By: DOTT JOSE on Sabato 14 Agosto 2004 13:11
WASHINGTON (Reuters) - One-third of President Bush (news - web sites)'s tax cuts have gone to the wealthiest 1 percent of Americans, shifting more burden to middle-income taxpayers, congressional analysts said on Friday.
The report by the nonpartisan Congressional Budget Office (news - web sites) and calculations by congressional Democrats based on the CBO findings fueled the debate over the cuts between Bush and his Democratic challenger in November, Sen. John Kerry (news - web sites).
Using the CBO's figures, Democrats in Congress said the top 1 percent, with incomes averaging $1.2 million per year, will receive an average tax cut of $78,460 this year, and have seen their share of the total tax burden fall roughly 2 percentage points to 20.1 percent.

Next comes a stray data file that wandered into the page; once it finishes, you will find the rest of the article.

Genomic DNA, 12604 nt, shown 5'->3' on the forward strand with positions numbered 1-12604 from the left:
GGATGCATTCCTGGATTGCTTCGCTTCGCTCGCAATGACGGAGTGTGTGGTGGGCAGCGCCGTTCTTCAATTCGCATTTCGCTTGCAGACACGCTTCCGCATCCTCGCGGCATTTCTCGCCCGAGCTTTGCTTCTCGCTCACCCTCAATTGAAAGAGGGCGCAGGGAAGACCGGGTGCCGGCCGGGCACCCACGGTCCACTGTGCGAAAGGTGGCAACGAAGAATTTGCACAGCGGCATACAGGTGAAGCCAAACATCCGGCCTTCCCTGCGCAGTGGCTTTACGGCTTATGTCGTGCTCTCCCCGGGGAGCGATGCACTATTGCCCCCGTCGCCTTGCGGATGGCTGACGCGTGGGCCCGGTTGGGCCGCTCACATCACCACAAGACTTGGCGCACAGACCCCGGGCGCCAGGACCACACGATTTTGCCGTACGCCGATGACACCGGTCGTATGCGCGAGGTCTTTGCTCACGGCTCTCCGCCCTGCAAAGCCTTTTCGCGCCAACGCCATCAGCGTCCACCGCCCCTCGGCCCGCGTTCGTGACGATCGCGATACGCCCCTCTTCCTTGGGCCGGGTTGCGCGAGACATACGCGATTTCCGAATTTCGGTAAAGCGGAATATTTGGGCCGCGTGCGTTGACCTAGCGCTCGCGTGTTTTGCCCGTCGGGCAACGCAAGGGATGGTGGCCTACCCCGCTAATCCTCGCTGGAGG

In contrast, the report showed that households in the middle 20 percent, with incomes averaging $57,000 per year, will receive an average cut of $1,090 while their share of the tax burden would move to 10.5 percent from 10.4 percent.
The CBO report said about two-thirds of the benefits from the cuts went to households in the top 20 percent, with an average income of $203,740.
People with earnings in the lowest 20 percent, which averaged $16,620, saw their effective tax rate fall to 5.2 percent from 6.7 percent, the CBO said. But Democrats said that meant their average tax cut was only $250.
Democrats said the CBO calculations, which they requested, confirm the view of independent tax analysts that the tax cuts enacted in 2001 and 2003 have heavily favored the wealthiest taxpayers.